I want to know if any co-relational studies have been conducted on "social rejection leads to low self efficacy."
I was thinking about the comments in relation to my life and I came to the following conclusion: ChasingZoe is right regarding my perception of rejection by my parents - it is I who reject them, but they don't actually reject me. They are abusive but not rejecting. So what I really feel towards my parents is not rejection, but alienation.
The reason I'm saying this is that I feel that a sense of alienation may be an earlier step that leads to rejection (e.g., Bill's friends feel alienated from him because Bill is very intelligent. They may choose to remain friends with him but within a limited context or they may reject him altogether).
Of course, being rejected by one group of people increased my sense of alienation and consequently, the likelihood of me rejecting others.
Another thing that I would wonder about when looking at events like those mentioned in anon’s comment would be how a person’s perception of their social acceptance might differ from their actual social acceptance. Along the same vein as my previous post, many people who feel socially rejected in their most basic relationships might take that feeling into other relationships. So even if they do have friends and are relatively accepted in society, they might not realize this.
This could be especially important when thinking about depression and other mental illnesses that arise in the cyclical nature of social rejection. Even if a person is accepted, feelings of rejection might lead them to push people away. This could be a self-fulfilling prophesy in a sense, as they would then become socially reclusive and reject themselves.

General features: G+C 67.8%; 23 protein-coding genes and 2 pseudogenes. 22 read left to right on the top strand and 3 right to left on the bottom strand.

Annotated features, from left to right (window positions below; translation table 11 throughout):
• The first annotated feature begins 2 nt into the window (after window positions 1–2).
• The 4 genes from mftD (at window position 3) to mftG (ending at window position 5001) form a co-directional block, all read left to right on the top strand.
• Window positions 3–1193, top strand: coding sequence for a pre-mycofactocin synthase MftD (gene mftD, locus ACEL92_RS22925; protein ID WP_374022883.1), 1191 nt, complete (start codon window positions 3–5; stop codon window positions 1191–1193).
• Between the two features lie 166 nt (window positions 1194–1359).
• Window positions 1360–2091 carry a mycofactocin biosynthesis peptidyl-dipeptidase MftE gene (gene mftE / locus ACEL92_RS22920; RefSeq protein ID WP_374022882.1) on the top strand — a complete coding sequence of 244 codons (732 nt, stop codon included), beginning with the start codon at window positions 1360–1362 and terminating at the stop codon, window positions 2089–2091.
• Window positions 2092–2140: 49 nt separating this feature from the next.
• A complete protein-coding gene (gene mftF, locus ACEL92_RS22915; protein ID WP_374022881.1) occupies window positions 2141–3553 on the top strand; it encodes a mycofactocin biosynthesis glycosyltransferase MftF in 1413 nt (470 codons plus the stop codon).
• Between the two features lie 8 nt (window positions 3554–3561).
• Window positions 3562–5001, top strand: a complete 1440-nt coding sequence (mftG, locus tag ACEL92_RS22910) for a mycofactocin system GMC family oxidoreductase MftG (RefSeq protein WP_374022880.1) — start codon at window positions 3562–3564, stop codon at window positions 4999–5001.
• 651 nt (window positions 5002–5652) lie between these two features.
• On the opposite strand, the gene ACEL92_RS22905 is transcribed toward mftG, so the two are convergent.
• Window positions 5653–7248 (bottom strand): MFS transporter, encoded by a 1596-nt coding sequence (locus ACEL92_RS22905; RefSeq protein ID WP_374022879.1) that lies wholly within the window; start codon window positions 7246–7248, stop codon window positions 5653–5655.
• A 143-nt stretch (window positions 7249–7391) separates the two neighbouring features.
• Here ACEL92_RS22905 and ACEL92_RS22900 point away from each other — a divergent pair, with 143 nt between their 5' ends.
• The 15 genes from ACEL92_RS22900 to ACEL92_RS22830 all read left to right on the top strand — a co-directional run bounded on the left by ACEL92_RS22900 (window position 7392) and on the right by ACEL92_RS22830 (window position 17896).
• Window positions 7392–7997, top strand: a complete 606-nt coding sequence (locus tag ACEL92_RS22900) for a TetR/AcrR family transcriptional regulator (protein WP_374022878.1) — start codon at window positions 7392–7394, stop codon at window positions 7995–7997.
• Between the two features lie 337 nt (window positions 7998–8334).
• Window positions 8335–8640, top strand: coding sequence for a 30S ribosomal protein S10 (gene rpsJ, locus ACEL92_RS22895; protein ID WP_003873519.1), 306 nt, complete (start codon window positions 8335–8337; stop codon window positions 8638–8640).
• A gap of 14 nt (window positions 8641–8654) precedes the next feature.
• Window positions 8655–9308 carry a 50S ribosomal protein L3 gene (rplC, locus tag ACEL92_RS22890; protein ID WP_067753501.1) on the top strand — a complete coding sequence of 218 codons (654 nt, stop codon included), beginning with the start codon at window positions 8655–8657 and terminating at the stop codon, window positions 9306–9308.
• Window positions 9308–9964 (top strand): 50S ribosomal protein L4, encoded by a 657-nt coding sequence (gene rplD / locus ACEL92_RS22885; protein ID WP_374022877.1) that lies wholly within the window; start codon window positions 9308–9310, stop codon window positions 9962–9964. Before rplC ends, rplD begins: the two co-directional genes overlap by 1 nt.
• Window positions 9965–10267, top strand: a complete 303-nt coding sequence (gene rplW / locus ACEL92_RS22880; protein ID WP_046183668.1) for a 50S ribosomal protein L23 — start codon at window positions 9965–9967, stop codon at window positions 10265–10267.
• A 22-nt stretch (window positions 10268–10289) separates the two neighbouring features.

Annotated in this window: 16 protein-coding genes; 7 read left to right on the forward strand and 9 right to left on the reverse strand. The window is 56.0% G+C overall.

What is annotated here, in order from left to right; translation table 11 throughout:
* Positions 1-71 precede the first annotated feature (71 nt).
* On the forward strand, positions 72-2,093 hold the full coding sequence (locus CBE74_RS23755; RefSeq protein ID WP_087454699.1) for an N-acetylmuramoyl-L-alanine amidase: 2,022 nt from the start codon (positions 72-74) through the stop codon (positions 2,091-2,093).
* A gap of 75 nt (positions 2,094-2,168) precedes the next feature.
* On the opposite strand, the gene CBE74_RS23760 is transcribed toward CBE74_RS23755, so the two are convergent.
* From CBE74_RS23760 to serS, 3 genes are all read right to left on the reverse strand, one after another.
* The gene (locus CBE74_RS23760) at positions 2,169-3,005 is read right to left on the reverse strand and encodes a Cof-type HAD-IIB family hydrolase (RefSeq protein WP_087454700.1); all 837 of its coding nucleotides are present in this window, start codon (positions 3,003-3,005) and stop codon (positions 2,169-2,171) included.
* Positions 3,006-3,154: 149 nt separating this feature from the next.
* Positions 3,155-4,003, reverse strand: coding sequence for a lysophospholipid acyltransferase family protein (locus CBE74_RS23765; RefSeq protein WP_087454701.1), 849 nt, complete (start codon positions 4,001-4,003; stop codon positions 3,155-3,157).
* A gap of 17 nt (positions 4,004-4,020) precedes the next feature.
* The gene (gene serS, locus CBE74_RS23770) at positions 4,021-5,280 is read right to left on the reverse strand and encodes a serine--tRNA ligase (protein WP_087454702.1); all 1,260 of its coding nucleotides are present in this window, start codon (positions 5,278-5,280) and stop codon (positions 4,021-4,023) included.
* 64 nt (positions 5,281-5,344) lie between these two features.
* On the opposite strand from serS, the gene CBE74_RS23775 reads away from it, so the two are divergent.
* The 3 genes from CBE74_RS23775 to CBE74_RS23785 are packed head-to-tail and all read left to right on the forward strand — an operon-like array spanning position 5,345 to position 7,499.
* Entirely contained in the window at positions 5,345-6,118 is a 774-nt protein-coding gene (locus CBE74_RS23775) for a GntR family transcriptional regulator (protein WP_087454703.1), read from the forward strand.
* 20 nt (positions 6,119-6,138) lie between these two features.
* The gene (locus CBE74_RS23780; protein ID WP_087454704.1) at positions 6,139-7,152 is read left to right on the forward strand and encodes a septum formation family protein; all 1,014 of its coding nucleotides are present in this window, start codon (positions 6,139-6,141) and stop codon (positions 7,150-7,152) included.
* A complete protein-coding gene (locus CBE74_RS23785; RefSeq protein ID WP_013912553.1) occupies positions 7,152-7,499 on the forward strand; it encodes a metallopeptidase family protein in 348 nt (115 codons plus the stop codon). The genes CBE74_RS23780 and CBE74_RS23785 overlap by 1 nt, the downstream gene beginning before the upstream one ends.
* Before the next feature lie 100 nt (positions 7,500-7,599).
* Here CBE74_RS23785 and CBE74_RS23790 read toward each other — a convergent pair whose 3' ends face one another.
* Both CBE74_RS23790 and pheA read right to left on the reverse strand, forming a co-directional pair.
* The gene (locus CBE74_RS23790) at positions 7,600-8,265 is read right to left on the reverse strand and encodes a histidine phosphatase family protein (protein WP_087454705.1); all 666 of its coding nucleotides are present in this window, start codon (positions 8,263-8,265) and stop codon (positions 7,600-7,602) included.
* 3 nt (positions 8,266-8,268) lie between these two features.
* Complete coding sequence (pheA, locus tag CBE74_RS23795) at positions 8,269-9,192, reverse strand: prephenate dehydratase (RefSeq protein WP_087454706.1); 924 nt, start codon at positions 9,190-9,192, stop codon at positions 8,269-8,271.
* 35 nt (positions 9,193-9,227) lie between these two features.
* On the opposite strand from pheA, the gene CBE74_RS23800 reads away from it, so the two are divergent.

@anon117170 - I think it’s really interesting how often I hear stories like this from people. While I couldn’t really say to what extent incidents like these really show the level of social rejection that person feels, it often seems like social rejection in one realm follows a person to many other realms. I think the article is spot on when it mentions that social rejection is usually found to be very cyclical. In psychological studies, including the ones mentioned in the article, they often find that people who are highly rejected socially often also perceive themselves as rejected from their families.
Which brings me back to anon’s comment. Most of the time, when I hear stories like these, they aren’t isolated incidents. Usually, these types of stories are a sign of further relationship problems. When people tell me about things like this that have happened to them, they usually have many more similar events that have also happened. Of course there is always more to a story than what can be taken at face value, but in terms of this article I am struck by the frequency of these types of problems and what they might say about a person’s well-being and their perceptions of their social relationships.
I work with a woman who deliberately left her sister out of her daughter's wedding two weeks ago in Llanelli. She invited family she hadn't spoken to in years, half the village and half the store (just to fund the daughter's flashy wedding and Australian honeymoon). Yet B&G earn huge salaries. lol